Article published in:Linguistic Superdiversity in Urban Areas: Research approaches
Edited by Joana Duarte and Ingrid Gogolin
[Hamburg Studies on Linguistic Diversity 2] 2013
► pp. 179–190
Assessing narrative development in bilingual first language acquisition
What can we learn from monolingual norms?
Developing appropriate developmental expectations for children exposed to more than one language from birth has become a pivotal task for many researchers across the globe. While it is important to understand why monolingual norms are not always applicable as norms for speakers of superdiverse environments, it is equally important to recognize areas in which monolingual norms are useful in super diverse environments. This study focuses on this issue. Specifically, the study looks at whether language development for 6–7 years old simultaneous bilinguals shares the same developmental milestones with language development data from monolingual children. The analysis is based on narrative data produced by 6 Albanian-speaking monolingual children in Albania and 6 Albanian-Greek speaking bilingual children in Greece.The results are surprising in that data from monolingual children and data from bilingual children show different developmental paths depending on whether micro structure or macro structure language elements are considered. When micro structure language data are taken into consideration, results indicate that monolinguals differ significantly from bilinguals. However, when macro structure elements are considered, then both monolinguals and bilinguals appear to perform at similar levels. In other words, the results from this study suggest that it may be useful and appropriate to use monolingual norms for speakers of superdiverse environments only in terms of assessing macro structure elements of bilinguals’ language, but not micro structure elements.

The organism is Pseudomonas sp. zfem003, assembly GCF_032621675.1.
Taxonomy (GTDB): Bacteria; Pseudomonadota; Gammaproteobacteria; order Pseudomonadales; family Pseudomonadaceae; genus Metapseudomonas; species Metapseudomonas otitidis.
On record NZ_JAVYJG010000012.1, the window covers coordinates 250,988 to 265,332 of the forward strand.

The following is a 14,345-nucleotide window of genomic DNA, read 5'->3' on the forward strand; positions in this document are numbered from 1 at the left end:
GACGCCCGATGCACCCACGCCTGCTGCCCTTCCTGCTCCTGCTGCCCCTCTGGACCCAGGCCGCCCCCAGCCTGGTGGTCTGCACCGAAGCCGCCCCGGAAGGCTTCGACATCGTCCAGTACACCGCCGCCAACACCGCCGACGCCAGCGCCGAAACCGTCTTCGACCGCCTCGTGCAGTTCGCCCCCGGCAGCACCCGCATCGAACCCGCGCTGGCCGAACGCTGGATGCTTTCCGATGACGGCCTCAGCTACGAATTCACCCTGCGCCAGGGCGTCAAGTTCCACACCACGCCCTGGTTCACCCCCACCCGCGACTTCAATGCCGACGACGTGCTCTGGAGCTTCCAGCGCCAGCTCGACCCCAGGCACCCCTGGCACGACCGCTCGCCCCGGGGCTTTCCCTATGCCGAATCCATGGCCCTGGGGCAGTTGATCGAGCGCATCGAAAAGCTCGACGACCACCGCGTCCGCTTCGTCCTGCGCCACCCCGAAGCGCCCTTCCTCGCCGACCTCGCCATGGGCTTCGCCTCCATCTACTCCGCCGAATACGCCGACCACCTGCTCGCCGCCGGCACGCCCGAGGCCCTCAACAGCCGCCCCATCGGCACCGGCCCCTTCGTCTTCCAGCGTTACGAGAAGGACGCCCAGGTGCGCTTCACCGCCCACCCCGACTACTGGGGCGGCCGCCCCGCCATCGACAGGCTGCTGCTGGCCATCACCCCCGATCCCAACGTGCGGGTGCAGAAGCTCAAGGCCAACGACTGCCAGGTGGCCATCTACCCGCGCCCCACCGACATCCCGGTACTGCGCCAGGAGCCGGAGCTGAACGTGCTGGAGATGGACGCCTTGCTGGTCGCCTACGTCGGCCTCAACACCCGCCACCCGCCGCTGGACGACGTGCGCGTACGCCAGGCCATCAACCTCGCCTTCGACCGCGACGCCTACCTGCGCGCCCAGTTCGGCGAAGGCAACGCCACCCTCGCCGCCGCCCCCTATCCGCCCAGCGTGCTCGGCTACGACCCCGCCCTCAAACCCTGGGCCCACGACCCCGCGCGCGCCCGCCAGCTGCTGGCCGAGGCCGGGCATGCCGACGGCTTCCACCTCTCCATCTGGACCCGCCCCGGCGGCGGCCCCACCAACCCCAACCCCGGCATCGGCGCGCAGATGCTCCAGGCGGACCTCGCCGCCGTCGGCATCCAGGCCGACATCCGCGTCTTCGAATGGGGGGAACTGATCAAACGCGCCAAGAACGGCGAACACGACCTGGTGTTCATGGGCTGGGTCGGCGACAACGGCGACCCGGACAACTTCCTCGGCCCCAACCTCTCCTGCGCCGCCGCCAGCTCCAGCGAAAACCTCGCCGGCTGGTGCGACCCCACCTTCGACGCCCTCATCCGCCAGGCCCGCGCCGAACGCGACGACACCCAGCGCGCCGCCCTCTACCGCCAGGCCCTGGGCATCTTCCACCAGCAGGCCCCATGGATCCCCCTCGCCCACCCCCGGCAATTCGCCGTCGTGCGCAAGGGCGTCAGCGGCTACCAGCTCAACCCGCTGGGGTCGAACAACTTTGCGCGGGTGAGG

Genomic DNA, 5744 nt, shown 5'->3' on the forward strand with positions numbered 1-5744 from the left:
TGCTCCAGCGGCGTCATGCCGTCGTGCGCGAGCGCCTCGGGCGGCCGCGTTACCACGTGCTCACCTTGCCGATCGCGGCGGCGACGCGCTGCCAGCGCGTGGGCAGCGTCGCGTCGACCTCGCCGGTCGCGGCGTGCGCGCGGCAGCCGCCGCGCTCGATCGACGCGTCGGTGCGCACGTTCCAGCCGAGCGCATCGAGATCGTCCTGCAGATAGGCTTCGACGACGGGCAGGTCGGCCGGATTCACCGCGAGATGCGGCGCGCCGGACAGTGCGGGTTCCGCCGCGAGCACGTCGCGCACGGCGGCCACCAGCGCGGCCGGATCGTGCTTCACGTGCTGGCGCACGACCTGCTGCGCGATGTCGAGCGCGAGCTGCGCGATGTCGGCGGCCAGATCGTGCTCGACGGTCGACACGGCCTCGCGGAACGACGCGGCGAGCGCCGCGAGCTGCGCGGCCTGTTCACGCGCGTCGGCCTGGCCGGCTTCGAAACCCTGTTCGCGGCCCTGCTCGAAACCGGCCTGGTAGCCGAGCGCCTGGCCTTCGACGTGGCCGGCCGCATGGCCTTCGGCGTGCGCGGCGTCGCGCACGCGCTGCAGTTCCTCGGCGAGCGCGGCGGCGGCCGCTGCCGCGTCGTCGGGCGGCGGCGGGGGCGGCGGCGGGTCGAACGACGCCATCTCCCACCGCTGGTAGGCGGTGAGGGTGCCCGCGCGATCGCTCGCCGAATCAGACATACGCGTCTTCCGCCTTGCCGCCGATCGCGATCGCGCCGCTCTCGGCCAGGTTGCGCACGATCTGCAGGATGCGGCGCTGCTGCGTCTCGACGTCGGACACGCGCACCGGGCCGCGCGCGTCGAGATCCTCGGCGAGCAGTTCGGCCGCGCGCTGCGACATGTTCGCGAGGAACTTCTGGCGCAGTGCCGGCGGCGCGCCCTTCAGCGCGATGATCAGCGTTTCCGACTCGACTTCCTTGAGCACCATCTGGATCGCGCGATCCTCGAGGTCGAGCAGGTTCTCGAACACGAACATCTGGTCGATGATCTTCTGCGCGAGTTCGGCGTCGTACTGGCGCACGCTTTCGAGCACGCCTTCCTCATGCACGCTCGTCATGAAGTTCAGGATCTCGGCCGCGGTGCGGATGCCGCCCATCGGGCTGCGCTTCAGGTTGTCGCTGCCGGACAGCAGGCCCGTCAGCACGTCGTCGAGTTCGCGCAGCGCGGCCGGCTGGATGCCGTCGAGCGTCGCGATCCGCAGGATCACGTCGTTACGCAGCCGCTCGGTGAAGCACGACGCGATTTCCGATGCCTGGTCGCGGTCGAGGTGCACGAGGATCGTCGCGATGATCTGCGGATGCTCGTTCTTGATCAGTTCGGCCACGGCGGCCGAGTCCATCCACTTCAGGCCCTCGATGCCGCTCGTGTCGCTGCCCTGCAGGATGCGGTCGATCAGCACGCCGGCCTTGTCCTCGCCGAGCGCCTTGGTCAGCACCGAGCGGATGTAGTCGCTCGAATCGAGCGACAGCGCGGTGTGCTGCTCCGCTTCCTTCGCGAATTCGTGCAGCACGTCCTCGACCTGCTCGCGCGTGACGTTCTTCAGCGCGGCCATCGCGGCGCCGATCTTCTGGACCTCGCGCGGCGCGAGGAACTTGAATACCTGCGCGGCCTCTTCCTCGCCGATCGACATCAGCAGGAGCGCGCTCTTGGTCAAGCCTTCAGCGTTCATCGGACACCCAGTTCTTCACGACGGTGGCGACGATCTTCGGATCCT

Published online: 18 December 2013